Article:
Aya Sofya, Hagia Sophia or, in English, the Church of the Divine Wisdom, is a mighty structure defining the heart and soul of Istanbul, melding the characteristics of a city that crosses time, continent and culture. If you only have time to visit one sight in Istanbul this is it.
Originally built by Byzantine Emperor Constantius I as a Greek Orthodox Church, Hagia Sophia had a hard life and survived an earthquake, fire and revolt over a period of 916 years before being converted to Aya Sofia Mosque in 1453. Four minarets were added and the vast, domed building remained a mosque until 1935. At this time Ataturk proclaimed that it should become a museum where symbols of both religions would be housed side by side to pacify both faiths.
Hagia Sofia Dome
Head upstairs, or rather up wooden ramps, for a spectacular view of the main atrium and nave from the balcony above the main entrance. Bathed in diffused golden light the people gathered below gauge the scale of the building. The central dome, reaches 55.6 m above the museum floor and is supported by four pendentives adorned with winged cherubs.
Hagia Sofia Mosaics
Ancient frescos and gilded mosaics of the Virgin Mary and Christ, restored after the mosque became a museum, are displayed under the magnificent dome alongside 19th century leather medallions gilded with the names of God (Allah) and Mohammed in Arabic lettering. More mosaics, uncovered after the Hagia Sophia became a museum, line the upstairs gallery and give an idea of the grandeur of the original decoration inside the Church.
This is a majestic, beautiful building that inspires a sense of awe and one where I felt compelled to stay awhile, even after having seen all there was to see, just to soak up a sense of time and place and the essence of Istanbul.
From Pamukkale, we said goodbye to our host Mehmet and the amazing food at Melrose House hotel and took a coach down to the Bodrum Peninsular on the south-west coast for the third stop on our mini Tour of Turkey. This was a shorter daytime journey of just 4.5 hours so we were able to see some of Turkey’s beautiful scenery en-route and with cold towels and refreshments it was a much easier journey than the night bus to Pamukkale. We’d booked five nights in Bodrum; time to see the town and surrounding area and to kick back and relax after the previous full-on five days.
We arrived late in the afternoon into the port at Bodrum; white-washed buildings bright with the sunshine, glorious blue skies and all presided over by the impressive 15th century Ottoman Castle of St Peter. Such different scenery from the dry volcanic rock in Goreme and the travertines of Pamukkale.
At the far end of the bay is a modern marina crammed with sleek, white yachts, smart shops and eateries. As the bay curves round towards the castle the yachts thin out and all types of vessel jostle for space along the quayside. Fishing boats display the day’s catch in wooden crates packed with ice – the gleaming fish and seafood is as fresh as you’ll ever hope to eat.
Gulets, traditional Turkish boats, with varnished wood, polished brass and crisp, soaring sails moor alongside smaller vessels which hug the harbour walls. Fishermen tout day trips to passing tourists and it’s worth checking out the prices for some great deals on day trips here.
Check out tours, trips and activities in and around Bodrum here
Sightseeing in Bodrum was to have included the Castle of St Peter built by the Knights of St John and the town’s main landmark, the Museum of Underwater Archaeology, The Mausoleum – one of the Seven Ancient Wonders of the World, a boat trip and some general meandering through the town. First stop, however, turned out to be the clinic. Mister’s foot and leg up to his knee were now seriously swollen from the wasp sting and so he spent the next day attached to a drip and was finally discharged at midnight. As always we had travel insurance and were covered for everything from taxis to and from the clinic, treatment and food whilst there and, of course, the medication for the next week. I’d like to know what type of wasp was the culprit because from what seemed to be just a minor sting caused a lot of problems and the scar remains months later. Not just your average wasp it would seem.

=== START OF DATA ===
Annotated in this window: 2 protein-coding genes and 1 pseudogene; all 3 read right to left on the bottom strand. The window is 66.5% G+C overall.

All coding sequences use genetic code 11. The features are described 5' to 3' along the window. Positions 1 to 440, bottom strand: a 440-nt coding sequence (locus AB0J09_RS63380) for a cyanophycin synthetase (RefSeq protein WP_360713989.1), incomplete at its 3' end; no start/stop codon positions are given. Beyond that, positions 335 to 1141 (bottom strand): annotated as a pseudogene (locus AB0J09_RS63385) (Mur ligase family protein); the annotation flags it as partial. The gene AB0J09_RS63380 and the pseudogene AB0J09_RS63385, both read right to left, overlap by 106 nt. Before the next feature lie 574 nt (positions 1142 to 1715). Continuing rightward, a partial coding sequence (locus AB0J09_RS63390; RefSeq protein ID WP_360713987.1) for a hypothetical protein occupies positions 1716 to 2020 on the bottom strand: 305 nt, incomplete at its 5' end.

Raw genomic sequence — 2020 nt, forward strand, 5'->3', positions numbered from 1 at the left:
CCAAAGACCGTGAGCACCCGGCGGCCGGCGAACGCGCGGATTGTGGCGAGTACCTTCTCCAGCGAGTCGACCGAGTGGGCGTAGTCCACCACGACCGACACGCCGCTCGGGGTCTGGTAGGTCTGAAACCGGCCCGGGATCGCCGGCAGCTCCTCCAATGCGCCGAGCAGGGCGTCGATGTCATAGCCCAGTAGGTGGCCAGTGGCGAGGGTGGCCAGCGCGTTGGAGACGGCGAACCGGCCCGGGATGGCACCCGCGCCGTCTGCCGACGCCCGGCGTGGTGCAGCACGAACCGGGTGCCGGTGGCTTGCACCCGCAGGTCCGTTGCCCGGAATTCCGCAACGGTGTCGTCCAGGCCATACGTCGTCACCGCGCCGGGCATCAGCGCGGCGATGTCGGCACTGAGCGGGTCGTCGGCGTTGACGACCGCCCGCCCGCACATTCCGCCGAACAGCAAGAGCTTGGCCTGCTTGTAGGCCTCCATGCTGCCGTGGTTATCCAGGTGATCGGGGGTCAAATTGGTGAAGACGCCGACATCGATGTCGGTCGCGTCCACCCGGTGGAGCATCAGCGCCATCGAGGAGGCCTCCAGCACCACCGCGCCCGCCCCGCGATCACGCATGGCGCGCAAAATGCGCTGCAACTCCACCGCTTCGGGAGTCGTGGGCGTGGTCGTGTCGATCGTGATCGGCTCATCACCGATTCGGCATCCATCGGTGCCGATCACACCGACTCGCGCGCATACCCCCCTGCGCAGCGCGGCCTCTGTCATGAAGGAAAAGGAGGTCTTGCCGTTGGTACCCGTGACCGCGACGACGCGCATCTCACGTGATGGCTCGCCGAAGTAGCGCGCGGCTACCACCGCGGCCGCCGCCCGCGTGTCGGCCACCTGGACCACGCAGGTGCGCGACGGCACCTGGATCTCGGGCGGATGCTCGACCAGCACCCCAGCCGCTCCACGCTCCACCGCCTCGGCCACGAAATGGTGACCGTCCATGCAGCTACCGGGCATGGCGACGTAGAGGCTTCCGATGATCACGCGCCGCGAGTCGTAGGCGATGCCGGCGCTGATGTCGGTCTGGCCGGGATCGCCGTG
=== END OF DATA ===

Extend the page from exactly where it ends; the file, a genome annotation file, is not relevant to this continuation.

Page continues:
Due to the Big-foot situation we kept the rest of our stay in Bodrum fairly relaxed and didn’t get about as much as we’d planned. We had a wander around the town, with frequent Efes stops to help the swelling. All types of ‘genuine fake’ designer goods, souvenirs, rugs, cushions and local handicrafts overflowed into the shaded alleyways and we spent a fun half-hour perfecting our bartering techniques – or so I thought as I’m sure the shopkeeper ultimately got one over us but he was happy, we were happy and my Mum now has a delightful pair of Turkish slippers – not sure she’s so happy…
Beyond the shopping area is ‘bar street’ filled with bars (obviously!) and restaurants which look out onto a narrow shingle beach. Many of the bars and hotels have tables and chairs placed right at the water’s edge. Great for a drink whilst dipping our toes in the water and taking in the views across to the castle. Halikarnas, the largest outdoor nightclub in the world is in this area of the town – there’s something for all ages in Bodrum.
Bodrum Boat Trips
A day out on a boat is a must-do when on the Aegean and the deck of our smart wooden Gulet was kitted out with comfy cushions. A cool breeze fanned the heat and a good supply of Turkish Efes beer, and a delicious seafood lunch kept all seafarers happy. The sea was the purest blue and so clear we could have counted the pebbles on the bottom. Shoals of sparkling fish darted through the blue and we moored in a secluded bay, backed with pine-clad hills, and swam in the wonderfully warm waters.
We didn’t see as much as we’d originally planned in Bodrum but our few days there turned out to be exactly what the doctor ordered!